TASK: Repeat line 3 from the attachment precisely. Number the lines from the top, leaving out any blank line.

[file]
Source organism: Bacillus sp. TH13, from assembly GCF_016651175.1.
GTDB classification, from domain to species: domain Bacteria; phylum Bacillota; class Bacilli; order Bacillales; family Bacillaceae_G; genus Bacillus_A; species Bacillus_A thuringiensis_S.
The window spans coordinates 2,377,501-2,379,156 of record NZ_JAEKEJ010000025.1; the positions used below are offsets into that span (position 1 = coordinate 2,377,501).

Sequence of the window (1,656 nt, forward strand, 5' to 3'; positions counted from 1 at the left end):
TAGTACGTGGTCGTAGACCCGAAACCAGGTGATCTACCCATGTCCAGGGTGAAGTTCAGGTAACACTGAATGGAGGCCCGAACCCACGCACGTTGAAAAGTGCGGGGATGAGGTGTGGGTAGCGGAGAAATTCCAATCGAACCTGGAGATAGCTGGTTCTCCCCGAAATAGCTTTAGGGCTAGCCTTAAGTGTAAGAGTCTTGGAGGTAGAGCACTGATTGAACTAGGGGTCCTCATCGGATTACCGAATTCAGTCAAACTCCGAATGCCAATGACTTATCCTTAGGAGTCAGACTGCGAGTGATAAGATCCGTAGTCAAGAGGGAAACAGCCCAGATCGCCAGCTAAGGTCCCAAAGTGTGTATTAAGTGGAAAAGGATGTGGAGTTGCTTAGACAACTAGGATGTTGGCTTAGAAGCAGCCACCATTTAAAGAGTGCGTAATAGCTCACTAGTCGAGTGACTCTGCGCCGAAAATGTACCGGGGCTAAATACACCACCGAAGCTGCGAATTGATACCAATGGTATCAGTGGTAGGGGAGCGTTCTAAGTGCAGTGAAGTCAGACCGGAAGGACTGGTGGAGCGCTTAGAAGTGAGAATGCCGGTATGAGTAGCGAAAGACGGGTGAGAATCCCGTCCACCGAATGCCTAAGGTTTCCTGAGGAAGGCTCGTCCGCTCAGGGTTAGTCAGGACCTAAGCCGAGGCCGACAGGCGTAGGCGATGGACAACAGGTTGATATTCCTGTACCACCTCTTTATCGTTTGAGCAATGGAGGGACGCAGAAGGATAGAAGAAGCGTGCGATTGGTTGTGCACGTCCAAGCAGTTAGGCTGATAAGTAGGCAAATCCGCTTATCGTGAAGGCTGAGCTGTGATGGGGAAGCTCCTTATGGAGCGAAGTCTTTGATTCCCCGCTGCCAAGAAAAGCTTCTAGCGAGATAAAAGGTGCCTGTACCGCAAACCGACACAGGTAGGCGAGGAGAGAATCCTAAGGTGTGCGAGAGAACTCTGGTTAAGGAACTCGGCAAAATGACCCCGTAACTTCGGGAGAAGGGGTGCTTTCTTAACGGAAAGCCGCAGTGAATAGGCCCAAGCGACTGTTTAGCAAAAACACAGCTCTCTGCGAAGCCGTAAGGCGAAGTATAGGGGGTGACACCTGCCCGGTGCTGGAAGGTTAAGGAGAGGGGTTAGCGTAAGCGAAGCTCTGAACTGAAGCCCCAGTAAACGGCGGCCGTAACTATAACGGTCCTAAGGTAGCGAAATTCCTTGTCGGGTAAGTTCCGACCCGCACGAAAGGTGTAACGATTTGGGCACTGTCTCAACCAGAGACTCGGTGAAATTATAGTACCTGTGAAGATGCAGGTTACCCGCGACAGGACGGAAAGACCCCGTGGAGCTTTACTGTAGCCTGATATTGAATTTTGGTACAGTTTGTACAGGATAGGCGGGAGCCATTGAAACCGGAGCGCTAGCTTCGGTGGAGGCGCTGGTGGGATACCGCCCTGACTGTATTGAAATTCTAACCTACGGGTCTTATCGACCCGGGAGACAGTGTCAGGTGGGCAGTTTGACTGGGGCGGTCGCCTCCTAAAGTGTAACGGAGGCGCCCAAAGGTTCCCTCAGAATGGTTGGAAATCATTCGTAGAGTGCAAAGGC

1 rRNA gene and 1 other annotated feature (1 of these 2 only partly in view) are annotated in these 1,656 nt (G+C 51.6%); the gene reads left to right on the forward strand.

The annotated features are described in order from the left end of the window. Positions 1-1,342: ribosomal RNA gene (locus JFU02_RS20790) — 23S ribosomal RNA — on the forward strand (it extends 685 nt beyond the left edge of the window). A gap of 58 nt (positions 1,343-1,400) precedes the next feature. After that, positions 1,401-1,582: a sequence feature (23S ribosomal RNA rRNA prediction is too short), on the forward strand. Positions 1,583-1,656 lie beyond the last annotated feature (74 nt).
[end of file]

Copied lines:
The window spans coordinates 2,377,501-2,379,156 of record NZ_JAEKEJ010000025.1; the positions used below are offsets into that span (position 1 = coordinate 2,377,501).